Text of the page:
Liz netted herself a life long friend when she met Roddy McDowall as a child actress and he a child actor when they co-starred in Lassie Come Home. I’ve attached this bit from the IMDB ….. Met his best friend Elizabeth Taylor on the Set of Lassie Come Home (1943), and their friendship lasted until his death in 1998. He said of her in an interview in 1996 “She was an eight year old perfection. Absolutely ravishingly beautiful. So beautiful in fact that I began to laugh. . .because that sort of, takes your breath away.” To mark the occasion of their working together again in Cleopatra (1963) in 1961, Elizabeth had a signet ring specially made for Roddy. It bore on it the mark of a Roman battle Pennant, with the single initial R engraved in the center of the flag. Roddy wore it every single day from the moment Elizabeth gave it to him; He even wore it when he worked and is seen always wearing it in his television and film roles after Cleopatra, from 1963 until the end of his life.

S is for …. Sandpiper.

I guess this film always stands out to me for one reason only. It just seemed odd to see Charles Bronson participating in one of the Liz and Dick pairings. And as a beach bum/sculptor no less under the direction of Vincente Minnelli! At least that’s the way I remember it. Been a long time. Only in the movies.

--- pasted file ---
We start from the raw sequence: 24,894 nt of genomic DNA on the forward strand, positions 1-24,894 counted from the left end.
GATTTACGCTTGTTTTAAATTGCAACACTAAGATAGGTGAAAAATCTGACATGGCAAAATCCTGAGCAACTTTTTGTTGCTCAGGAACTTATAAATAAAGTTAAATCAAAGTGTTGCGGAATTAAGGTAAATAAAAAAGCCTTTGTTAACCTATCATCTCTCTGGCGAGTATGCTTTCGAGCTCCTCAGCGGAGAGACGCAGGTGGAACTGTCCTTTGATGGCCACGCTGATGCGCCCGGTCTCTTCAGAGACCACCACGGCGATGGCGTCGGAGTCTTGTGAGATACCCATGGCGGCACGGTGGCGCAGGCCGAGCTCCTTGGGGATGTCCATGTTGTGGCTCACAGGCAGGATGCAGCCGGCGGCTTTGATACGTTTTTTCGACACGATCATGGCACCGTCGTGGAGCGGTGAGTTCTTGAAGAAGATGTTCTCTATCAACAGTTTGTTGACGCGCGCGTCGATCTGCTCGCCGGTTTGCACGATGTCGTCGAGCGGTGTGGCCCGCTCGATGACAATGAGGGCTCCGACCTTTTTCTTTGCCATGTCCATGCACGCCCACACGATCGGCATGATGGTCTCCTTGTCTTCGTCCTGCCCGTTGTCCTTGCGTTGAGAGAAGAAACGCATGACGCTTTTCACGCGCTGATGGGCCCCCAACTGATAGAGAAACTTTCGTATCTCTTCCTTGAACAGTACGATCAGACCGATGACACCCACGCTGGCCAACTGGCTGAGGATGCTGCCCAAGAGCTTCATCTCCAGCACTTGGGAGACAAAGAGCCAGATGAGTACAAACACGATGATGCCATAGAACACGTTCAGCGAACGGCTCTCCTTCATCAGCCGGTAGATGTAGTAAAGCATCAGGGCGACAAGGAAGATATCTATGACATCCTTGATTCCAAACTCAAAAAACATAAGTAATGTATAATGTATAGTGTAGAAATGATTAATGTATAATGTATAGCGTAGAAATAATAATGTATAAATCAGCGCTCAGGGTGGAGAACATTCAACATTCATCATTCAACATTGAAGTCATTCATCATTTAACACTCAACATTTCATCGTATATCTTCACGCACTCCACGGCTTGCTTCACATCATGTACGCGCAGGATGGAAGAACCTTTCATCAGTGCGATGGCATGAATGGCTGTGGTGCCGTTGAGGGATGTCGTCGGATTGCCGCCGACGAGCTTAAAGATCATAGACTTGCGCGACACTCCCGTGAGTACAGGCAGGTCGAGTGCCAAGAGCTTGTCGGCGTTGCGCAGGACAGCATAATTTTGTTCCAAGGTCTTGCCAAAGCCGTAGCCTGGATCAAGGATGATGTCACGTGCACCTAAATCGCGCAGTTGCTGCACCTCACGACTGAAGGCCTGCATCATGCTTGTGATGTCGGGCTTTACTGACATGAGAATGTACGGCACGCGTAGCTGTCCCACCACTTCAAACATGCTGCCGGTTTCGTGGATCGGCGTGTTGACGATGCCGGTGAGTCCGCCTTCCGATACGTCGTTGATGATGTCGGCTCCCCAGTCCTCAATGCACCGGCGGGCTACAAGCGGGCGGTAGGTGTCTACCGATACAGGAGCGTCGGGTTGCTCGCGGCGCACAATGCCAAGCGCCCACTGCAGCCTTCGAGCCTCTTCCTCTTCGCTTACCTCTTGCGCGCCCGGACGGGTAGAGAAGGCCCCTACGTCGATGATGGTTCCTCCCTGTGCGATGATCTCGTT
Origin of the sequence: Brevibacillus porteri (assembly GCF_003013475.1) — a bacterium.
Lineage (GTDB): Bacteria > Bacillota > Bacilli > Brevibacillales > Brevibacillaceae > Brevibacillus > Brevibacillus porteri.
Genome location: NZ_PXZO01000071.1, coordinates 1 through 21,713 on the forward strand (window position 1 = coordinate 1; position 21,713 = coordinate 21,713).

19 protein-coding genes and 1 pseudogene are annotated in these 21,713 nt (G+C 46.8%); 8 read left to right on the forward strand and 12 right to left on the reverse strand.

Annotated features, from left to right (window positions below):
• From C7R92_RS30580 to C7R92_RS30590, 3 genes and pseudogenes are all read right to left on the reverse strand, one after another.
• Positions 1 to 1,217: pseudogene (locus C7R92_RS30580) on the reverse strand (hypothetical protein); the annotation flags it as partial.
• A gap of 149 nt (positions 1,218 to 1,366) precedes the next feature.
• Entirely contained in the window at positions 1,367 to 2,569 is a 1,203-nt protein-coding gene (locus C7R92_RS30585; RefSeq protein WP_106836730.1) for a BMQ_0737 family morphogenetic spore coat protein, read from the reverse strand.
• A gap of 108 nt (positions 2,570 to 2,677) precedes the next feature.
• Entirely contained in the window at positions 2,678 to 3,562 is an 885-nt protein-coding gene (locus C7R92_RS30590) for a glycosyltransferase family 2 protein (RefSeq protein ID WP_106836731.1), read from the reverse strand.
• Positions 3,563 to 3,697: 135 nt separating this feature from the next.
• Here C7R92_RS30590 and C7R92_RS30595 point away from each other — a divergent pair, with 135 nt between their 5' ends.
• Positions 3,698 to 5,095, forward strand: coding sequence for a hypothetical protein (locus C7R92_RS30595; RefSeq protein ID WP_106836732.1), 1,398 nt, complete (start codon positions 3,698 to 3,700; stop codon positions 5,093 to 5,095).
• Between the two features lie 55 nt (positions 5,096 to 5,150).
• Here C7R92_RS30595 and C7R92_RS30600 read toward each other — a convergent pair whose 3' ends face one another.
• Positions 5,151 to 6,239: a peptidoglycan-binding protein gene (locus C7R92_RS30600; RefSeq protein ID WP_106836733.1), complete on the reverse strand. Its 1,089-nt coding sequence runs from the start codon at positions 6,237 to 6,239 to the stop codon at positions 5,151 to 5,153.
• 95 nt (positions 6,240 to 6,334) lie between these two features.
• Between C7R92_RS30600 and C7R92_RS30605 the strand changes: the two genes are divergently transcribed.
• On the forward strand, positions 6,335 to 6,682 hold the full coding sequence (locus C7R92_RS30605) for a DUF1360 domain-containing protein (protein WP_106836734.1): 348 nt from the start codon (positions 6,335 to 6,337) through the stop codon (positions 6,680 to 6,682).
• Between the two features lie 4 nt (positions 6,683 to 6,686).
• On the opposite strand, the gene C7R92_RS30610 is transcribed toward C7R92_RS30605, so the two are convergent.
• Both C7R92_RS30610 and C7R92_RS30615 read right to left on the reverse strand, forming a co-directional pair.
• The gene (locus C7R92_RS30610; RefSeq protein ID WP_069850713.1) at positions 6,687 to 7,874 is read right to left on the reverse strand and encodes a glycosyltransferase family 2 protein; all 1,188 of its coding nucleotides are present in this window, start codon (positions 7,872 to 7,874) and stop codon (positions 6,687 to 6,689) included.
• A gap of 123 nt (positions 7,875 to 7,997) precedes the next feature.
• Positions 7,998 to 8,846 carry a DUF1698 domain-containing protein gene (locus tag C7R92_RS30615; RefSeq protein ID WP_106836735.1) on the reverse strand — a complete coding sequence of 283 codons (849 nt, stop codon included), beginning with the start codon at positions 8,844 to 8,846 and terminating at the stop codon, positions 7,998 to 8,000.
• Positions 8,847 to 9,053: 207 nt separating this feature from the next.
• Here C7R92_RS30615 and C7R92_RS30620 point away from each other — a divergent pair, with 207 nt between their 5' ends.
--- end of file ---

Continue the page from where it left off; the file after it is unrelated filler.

T is for …. Taylor.

No I don’t mean Liz either but rather leading man Robert Taylor. Hard to believe now but when the pair were matched in 1949’s Conspirator, Robert was 38 years old and Liz clocked in at just 17. Can’t see that working to well in today’s era. The film didn’t fare well at the box office but there next go around, Ivanhoe, released in 1952 was a bonafide smash hit.

U is for …. Under Milk Wood. The ninth of the eleven films starring Liz and Dick added another real life couple to the proceedings, Peter O’Toole and Sian Phillips. One of only four films directed by Andrew Sinclair. I can only make a small wager that he had his hands full trying to make a movie with Burton and O’Toole while at the same time hoping they stayed sober. Would you believe his next directing engagement was called Blue Blood starring supreme hell raiser Oliver Reed?

V is for … Virginia Woolf. I believe it’s fair to say that this Mike Nichols film is far and away the most critically acclaimed of the Liz and Dick pairings. Not a tough statement to make when many of them were panned by the critics. The fact that she scored her second Oscar backs that up and Burton again scored a nomination losing out to Paul Scofield for A Man of All Seasons. Burton was a seven time nominee but never landed the prize. Doesn’t seem fair looking back.

W is for …. William Powell.

Along with Spencer Tracy, William Powell, played Liz’s father in two films but unlike Spence they were totally unrelated. In the fondly remembered 1947 comedy, Life With Father, and six years later in the all but forgotten, The Girl Who Had Everything.

X, Y and Zee. I couldn’t resist using the one film to take up the final three letters of this spotlight. Released in 1972 X,Y and Zee was also known as Zee and Co. It co-starred Liz with Michael Caine and Susannah York in a love triangle. I guess Michael was the prize?

“Bloody hell! I even have the poster in the vault here at Mike’s Take. Guess I should watch the film sometime as it’s in here too.”